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Concessionary Bus Fares

Volume 472: debated on Tuesday 4 March 2008

4. What assessment she has made of the budgetary implications of the national concessionary bus fare scheme for local authorities. (190975)

We have allocated an additional £212 million to travel concession authorities from 1 April, on top of the £350 million allocated in 2006-07—enough to fund around an extra 200 million bus journeys across England. Our assessment of the likely cost impact of the new concession is based on generous assumptions about pass take-up, fares and increased patronage.

Is not the reality that the scheme has been underfunded nationally by at least £60 million? In Chesterfield alone it will cost a minimum of £1.3 million, and the Government have provided only £1 million. That leaves a small council such as Chesterfield borough council to find £300,000, which is the equivalent of a 7.5 per cent. increase in council tax. When will the Government stop forcing councils throughout the country to cut services and raise council tax to make up for Government underfunding of Government schemes?

The hon. Gentleman is quite wrong. In 2006-07 Chesterfield local authority was already spending £1.3 million on concessionary fares. We are providing a 32 per cent. increase: on top of that, we are giving £416,000 extra. In his authority, 23,000 people will be eligible for concessionary fares under the new scheme, and it will provide them with the freedom to use their bus pass wherever they are in the country. He should be encouraging them to take up the pass, not scaremongering about the effect on other services.

Can we just ensure that local authorities are not left with a funding gap that has to be covered by a reduction in non-statutory services? Some authorities, such as mine in Nottingham, are having to consider closing swimming pools, leisure centres and libraries to pay for a transport service—which, ironically, pensioners would end up using to go in search of pools that were not open, libraries that were closed and leisure centres that no longer existed.

I assure my hon. Friend that the settlement is generous. As I said, two years ago, we put £350 million extra through the revenue support grant to fund the current concession. On top of that, from April, a further £212 million will go to funding concessionary fares. That is the equivalent of 200 million extra journeys. The proportion of journeys made outside local county areas is about 4 per cent. whereas the average increase in funding is 30 per cent. I emphasise that the settlement is generous.

The Minister says that few journeys are made outside county boundaries, but the Government news network release issued today advocates, for example, Broadstairs in Kent as an ideal destination for visitors from London. I am sure that Broadstairs would welcome those visitors, but my correspondence with Kent county council, Thanet district council and Canterbury city council shows genuine concern. Will the Minister make certain that resort destinations do not bear an unfair proportion of the burden of cost?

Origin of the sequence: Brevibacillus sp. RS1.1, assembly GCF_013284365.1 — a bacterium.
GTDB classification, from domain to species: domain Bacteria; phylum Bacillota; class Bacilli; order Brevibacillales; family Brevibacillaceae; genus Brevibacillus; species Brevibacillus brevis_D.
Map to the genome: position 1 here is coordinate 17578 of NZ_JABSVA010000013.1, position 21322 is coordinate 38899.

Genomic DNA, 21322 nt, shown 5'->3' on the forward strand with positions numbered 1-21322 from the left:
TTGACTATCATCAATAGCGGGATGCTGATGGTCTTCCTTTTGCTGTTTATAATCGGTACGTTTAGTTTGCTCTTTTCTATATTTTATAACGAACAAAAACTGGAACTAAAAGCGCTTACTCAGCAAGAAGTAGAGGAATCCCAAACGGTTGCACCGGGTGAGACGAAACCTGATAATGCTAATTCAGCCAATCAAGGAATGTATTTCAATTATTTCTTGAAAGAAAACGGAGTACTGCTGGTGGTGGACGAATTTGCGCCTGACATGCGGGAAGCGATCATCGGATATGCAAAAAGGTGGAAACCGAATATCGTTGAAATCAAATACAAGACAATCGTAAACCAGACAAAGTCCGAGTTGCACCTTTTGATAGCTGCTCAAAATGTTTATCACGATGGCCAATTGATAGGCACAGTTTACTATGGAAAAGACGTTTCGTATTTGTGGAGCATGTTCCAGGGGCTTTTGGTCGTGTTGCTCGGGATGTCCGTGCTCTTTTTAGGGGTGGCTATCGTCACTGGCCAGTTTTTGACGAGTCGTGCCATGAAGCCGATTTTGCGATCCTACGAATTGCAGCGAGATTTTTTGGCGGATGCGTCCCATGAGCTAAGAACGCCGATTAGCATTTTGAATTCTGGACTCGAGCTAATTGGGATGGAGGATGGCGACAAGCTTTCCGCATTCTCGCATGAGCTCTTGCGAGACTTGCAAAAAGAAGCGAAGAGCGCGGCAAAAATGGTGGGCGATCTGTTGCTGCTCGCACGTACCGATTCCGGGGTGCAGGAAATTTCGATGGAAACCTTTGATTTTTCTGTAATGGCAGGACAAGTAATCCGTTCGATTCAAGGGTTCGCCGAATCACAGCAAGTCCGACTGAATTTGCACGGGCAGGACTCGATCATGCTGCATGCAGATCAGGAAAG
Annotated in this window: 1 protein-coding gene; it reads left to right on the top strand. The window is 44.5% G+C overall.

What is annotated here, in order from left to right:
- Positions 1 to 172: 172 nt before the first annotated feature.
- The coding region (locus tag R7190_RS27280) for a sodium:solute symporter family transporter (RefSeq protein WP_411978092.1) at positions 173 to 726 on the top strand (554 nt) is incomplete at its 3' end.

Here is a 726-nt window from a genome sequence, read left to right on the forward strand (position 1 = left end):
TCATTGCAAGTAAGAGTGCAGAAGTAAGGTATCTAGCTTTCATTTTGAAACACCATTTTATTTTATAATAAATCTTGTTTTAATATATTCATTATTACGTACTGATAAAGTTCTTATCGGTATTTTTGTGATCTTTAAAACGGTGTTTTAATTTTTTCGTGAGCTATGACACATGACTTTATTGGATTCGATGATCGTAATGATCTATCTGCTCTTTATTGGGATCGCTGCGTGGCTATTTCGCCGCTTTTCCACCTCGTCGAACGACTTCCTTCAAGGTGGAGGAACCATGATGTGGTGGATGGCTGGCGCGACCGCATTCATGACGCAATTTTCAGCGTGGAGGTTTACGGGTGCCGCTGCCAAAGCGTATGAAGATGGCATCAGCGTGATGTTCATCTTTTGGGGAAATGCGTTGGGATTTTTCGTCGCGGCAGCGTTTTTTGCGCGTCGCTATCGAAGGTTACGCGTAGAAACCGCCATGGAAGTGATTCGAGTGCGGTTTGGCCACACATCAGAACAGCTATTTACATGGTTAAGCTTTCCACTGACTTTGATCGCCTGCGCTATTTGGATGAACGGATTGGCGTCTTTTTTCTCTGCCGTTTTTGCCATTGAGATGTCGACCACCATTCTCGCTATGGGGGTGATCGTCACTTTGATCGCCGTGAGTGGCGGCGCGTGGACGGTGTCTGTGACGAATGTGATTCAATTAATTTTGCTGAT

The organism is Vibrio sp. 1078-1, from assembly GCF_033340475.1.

Yes, I can assure the hon. Gentleman on that count. The formula that we drew up for the specific grant—it is a specific grant, at the request of local authorities—was based on the number of tourist visits as well as eligible population data. For example, Thanet council will receive a 45 per cent. increase this year on top of what it spent in 2006-07 on concessionary fares. Again, that increase in the hon. Gentleman’s constituency is much greater than average. In Thanet, 35,000 people over 60 will be eligible for the scheme, and I encourage him to advertise its benefits to his constituents. In total, 11 million people around the country will benefit. Hon. Members should welcome that scheme for older and disabled people.

Is the Minister aware that the pleasure that pensioners and the disabled in Hove and Portslade take in their bus passes is tempered by being harried and bullied by accusations that the bus pass is responsible for the cuts in the local authority budget announced last week? What measures will my right hon. Friend take to ensure that local authority mismanagement will not stop the implementation of the free bus pass scheme?

My hon. Friend makes a good point. In her area the increase is some 33 per cent. It is quite wrong to scaremonger among older and disabled people about services being withdrawn, when the settlement is in fact incredibly generous. I hope that she will encourage her constituents to take up the pass and use the new freedoms that go with it.

“A budget disaster”, “Financial meltdown” and “Our local authority is receiving inadequate compensation” are but three of the reactions of Labour and Conservative councils up and down the country to the introduction of the national concessionary bus scheme. The Government’s reaction this afternoon has shown their complacency. They must accept that the funding that they are providing for their scheme is inadequate. That funding is leading to councils either cutting services or increasing council tax. The Government happily claim credit for the scheme, yet they are allowing the local council tax payer to pick up the bill. When are they going to stop being complacent and provide proper funding for the introduction of their scheme?

Again, the increase in the hon. Gentleman’s constituency will be 31 per cent. of what was being spent in 2006-07. Let me emphasise that we consulted widely with local authorities on the funding formula for the scheme. We agreed to make a specific grant and we gave four options for how that grant should be distributed. The way in which we are distributing the grant is the one that the local authorities asked for. The hon. Gentleman might want to ask the hon. Member for South Cambridgeshire (Mr. Lansley) whether he is proposing to cut concessionary fare funding in order to put forward his policies.